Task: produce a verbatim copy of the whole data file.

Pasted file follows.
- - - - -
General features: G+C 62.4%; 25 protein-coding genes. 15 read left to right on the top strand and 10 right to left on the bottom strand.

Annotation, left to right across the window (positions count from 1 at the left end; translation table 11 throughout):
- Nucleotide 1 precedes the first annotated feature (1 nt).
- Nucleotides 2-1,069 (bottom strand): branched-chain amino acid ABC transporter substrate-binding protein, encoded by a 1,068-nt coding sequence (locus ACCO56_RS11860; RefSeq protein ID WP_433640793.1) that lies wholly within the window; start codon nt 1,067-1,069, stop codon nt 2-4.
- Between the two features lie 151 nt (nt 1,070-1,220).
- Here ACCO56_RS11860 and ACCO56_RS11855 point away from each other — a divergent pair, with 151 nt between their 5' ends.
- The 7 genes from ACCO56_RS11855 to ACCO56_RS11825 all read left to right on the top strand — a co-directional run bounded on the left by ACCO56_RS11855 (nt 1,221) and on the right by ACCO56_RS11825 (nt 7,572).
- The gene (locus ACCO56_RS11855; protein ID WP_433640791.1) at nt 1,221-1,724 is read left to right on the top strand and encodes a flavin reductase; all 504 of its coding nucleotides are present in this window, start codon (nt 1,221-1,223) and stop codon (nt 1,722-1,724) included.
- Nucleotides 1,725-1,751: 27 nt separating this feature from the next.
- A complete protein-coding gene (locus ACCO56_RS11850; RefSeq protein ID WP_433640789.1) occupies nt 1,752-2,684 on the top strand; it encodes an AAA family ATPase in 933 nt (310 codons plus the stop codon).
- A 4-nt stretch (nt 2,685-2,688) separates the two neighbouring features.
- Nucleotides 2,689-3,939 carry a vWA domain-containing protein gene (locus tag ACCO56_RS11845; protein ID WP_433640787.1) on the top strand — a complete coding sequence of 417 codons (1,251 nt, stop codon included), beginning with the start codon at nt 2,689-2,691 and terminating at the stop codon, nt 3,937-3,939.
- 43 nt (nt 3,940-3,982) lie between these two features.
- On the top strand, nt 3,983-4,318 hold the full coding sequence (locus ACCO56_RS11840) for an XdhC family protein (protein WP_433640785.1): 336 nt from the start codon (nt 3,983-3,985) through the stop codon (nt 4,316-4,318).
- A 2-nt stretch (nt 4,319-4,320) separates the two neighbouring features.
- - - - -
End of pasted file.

General features: G+C 62.4%; 25 protein-coding genes. 15 read left to right on the top strand and 10 right to left on the bottom strand.

Annotation, left to right across the window (positions count from 1 at the left end; translation table 11 throughout):
- Nucleotide 1 precedes the first annotated feature (1 nt).
- Nucleotides 2-1,069 (bottom strand): branched-chain amino acid ABC transporter substrate-binding protein, encoded by a 1,068-nt coding sequence (locus ACCO56_RS11860; RefSeq protein ID WP_433640793.1) that lies wholly within the window; start codon nt 1,067-1,069, stop codon nt 2-4.
- Between the two features lie 151 nt (nt 1,070-1,220).
- Here ACCO56_RS11860 and ACCO56_RS11855 point away from each other — a divergent pair, with 151 nt between their 5' ends.
- The 7 genes from ACCO56_RS11855 to ACCO56_RS11825 all read left to right on the top strand — a co-directional run bounded on the left by ACCO56_RS11855 (nt 1,221) and on the right by ACCO56_RS11825 (nt 7,572).
- The gene (locus ACCO56_RS11855; protein ID WP_433640791.1) at nt 1,221-1,724 is read left to right on the top strand and encodes a flavin reductase; all 504 of its coding nucleotides are present in this window, start codon (nt 1,221-1,223) and stop codon (nt 1,722-1,724) included.
- Nucleotides 1,725-1,751: 27 nt separating this feature from the next.
- A complete protein-coding gene (locus ACCO56_RS11850; RefSeq protein ID WP_433640789.1) occupies nt 1,752-2,684 on the top strand; it encodes an AAA family ATPase in 933 nt (310 codons plus the stop codon).
- A 4-nt stretch (nt 2,685-2,688) separates the two neighbouring features.
- Nucleotides 2,689-3,939 carry a vWA domain-containing protein gene (locus tag ACCO56_RS11845; protein ID WP_433640787.1) on the top strand — a complete coding sequence of 417 codons (1,251 nt, stop codon included), beginning with the start codon at nt 2,689-2,691 and terminating at the stop codon, nt 3,937-3,939.
- 43 nt (nt 3,940-3,982) lie between these two features.
- On the top strand, nt 3,983-4,318 hold the full coding sequence (locus ACCO56_RS11840) for an XdhC family protein (protein WP_433640785.1): 336 nt from the start codon (nt 3,983-3,985) through the stop codon (nt 4,316-4,318).
- A 2-nt stretch (nt 4,319-4,320) separates the two neighbouring features.